“The Lilly Endowment is helping us to jumpstart expanding these programs offering financial assistance and we are committed to sustaining that moving forward,” she said.

Strait noted that Indiana’s college attainment rate is one of the lowest in the country.

“We’re not only flat but we’re also declining and COVID really exacerbated that trend,” she said. “We have fewer families whose parents don’t have college degrees sending their kids to college.”

The programs, Strait said, are designed to help reverse this trend.

“Part of our ambitions as an organization is to expand opportunity to offer enrichment and not only will that change brains and change perspective, but we believe that it will also advance degree-earning opportunity,” she said.

When families visit the Saint Mary’s campus, Strait said, they develop an important sense of comfort.

“Research shows that then they’ll be more likely to feel confident submitting the college application, submitting a deposit, navigating the financial aid process and subsequently enrolling,” she said.

The programs also aim to be a positive influence during summer breaks that could otherwise be a vulnerable time for urban girls.

Contrasting with many suburban youths, “vacations” for urban youth are “where you’re stuck at home while your parents are at work and you have nothing to do all summer long,” Strait said. “It’s a really different definition.”

Rather than spending their time bored at home, the programs aid urban youth in making good experiences over the summer, Strait said.

“It broadens horizons by giving them exposure to a wider variety of experience,” she said.

The programs, Strait said, embody the College’s goals for empowering women.

“One of the central themes is being an institution that provides access opportunity and empowerment to women at all stages of life,” she said.

Liam Price

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ND campus dining opens for a new semester, improves student experience

Luigi Alberganti, senior director of campus dining, said he was excited for the school year to start back up again.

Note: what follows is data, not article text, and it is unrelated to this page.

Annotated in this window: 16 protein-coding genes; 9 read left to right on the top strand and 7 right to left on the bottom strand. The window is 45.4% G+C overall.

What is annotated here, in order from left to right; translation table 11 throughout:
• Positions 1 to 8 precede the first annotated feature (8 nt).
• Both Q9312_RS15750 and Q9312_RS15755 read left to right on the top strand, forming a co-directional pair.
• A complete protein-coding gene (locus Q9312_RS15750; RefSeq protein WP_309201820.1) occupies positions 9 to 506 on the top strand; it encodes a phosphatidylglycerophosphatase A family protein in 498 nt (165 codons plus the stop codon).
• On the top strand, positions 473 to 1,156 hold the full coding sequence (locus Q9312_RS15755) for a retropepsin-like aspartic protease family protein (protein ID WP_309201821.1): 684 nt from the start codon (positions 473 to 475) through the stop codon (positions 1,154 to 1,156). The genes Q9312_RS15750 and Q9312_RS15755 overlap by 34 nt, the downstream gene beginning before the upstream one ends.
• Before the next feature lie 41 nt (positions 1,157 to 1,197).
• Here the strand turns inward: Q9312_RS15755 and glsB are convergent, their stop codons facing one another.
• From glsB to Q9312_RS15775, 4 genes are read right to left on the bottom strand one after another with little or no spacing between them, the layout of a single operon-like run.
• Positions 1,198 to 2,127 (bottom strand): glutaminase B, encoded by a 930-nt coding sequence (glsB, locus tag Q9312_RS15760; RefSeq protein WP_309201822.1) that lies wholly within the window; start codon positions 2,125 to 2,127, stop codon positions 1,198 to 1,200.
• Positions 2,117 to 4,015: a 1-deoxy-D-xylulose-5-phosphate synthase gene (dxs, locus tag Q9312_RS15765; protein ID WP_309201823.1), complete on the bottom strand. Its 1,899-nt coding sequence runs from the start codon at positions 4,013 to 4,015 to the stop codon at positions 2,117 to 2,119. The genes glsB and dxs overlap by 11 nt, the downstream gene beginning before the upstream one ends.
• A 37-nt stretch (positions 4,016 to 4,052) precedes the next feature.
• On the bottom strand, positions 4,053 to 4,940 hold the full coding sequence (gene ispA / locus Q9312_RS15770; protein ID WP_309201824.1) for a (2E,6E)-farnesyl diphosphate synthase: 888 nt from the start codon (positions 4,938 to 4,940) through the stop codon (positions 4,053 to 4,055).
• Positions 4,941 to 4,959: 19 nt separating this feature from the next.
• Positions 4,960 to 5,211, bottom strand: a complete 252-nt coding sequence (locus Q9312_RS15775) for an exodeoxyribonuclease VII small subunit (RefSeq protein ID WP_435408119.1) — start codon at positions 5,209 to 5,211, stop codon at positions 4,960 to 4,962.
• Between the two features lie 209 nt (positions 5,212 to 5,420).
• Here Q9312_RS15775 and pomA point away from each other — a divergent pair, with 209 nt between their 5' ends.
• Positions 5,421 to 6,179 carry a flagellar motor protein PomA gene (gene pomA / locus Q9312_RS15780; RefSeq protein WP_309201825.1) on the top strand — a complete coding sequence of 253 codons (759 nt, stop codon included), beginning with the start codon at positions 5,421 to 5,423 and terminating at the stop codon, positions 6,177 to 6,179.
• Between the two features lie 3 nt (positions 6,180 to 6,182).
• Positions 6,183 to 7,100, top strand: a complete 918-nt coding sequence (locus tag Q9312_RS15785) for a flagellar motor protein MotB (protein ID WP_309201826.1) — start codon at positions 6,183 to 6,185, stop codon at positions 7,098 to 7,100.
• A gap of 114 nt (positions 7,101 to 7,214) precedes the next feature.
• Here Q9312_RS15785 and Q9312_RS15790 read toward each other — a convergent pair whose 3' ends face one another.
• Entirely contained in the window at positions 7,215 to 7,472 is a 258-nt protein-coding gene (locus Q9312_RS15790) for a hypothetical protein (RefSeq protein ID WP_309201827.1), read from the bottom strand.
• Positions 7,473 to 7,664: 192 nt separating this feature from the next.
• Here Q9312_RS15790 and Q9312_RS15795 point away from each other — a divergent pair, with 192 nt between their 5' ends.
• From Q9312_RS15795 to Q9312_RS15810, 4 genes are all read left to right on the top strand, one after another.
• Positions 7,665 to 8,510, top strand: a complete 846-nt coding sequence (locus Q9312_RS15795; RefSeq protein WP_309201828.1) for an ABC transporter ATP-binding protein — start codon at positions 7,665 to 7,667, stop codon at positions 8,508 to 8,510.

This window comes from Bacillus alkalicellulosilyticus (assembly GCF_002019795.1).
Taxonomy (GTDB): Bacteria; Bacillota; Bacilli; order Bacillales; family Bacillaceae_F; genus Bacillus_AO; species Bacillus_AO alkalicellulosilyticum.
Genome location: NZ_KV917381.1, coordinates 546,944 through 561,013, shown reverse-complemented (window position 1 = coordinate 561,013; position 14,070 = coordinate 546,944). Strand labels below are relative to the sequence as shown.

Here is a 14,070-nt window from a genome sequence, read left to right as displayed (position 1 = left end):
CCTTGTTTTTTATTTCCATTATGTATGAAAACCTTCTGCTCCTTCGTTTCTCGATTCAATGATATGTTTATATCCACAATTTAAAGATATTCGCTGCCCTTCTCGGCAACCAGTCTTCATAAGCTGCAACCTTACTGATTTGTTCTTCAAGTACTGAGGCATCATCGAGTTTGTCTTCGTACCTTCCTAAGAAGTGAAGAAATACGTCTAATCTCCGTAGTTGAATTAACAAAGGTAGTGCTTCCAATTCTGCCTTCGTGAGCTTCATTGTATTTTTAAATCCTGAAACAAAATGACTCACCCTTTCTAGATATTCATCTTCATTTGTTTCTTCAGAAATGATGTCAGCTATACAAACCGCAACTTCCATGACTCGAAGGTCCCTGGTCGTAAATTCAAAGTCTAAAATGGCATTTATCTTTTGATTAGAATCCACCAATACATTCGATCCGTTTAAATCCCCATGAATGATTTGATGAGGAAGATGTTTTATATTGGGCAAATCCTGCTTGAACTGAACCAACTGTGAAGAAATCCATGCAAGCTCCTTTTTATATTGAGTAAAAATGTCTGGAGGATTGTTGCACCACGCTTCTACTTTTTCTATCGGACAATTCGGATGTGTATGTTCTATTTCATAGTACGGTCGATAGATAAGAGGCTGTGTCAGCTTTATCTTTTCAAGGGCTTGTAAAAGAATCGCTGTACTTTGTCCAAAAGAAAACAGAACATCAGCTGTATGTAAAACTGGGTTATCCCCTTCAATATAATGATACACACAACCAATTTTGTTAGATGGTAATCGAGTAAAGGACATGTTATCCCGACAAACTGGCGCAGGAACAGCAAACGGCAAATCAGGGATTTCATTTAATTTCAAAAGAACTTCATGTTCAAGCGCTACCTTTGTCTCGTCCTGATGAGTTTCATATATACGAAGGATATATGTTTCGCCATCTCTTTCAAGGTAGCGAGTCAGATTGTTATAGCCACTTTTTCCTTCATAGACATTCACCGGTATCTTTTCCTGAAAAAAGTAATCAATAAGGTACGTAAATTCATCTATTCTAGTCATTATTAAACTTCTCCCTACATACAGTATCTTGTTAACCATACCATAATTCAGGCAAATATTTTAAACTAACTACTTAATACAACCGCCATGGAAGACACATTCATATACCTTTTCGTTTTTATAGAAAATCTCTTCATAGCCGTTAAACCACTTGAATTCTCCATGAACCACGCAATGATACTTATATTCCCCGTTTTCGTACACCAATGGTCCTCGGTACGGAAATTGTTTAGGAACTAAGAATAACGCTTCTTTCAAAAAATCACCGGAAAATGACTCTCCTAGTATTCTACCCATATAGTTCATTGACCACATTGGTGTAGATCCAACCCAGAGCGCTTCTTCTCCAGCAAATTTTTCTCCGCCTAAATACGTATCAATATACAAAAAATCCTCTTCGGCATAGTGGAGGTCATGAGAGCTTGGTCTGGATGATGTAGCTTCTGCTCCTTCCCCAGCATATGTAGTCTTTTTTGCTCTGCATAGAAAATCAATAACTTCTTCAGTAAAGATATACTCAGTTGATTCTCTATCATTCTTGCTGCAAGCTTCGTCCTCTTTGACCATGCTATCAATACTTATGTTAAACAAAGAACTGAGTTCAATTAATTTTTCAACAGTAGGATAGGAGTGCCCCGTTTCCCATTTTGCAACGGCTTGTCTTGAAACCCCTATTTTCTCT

“Speaking for the staff, we couldn’t wait until we could go back to our activities,” he said.

This year, the Notre Dame campus hosts three new dining options. The Gilded Bean, located in the Hammes Bookstore, features a café menu with bagel sandwich options. Rollin’ and Bowlin’, a new concept featuring smoothies and acai bowls, will be served at the Hagerty Family Café in Duncan Student center.

Sophomore J.P. Polking’s favorite new addition is FlipKitchen in LaFortune Student center.

“I love FlipKitchen. I’ve been probably like four times already in the past week and a half which isn’t good because I’m spending too much money, but it’s really good food,” he said.

At FlipKitchen, which replaced Subway, Alberganti explained the menu will be shifting throughout the year.

“There’s a core menu but then there is also a section of a menu that gets changed every three weeks in provide variety and excitement about that,” he said.

Dining Halls

Notre Dame’s wage increase has allowed the dining halls to also be more ambitious, Alberganti said.

“The university changed their compensation policies, allowing us to budget for a little bit more labor,” he said. “It’s all about the labor at this point.”

Executive chef of North Dining Hall (NDH) Matt Seitz said the University’s increase in wages has allowed the dining halls to increase performance by increasing worker productivity.

“We are paying (workers) an adequate wage. Because of that, we have simply asked that they do a little more,” he said.

With higher productivity, Alberganti said the dining halls are cooking more fresh food.

“We eliminated 20% of prepared convenience foods so we’re actually cooking from scratch a lot more now,” Alberganti said.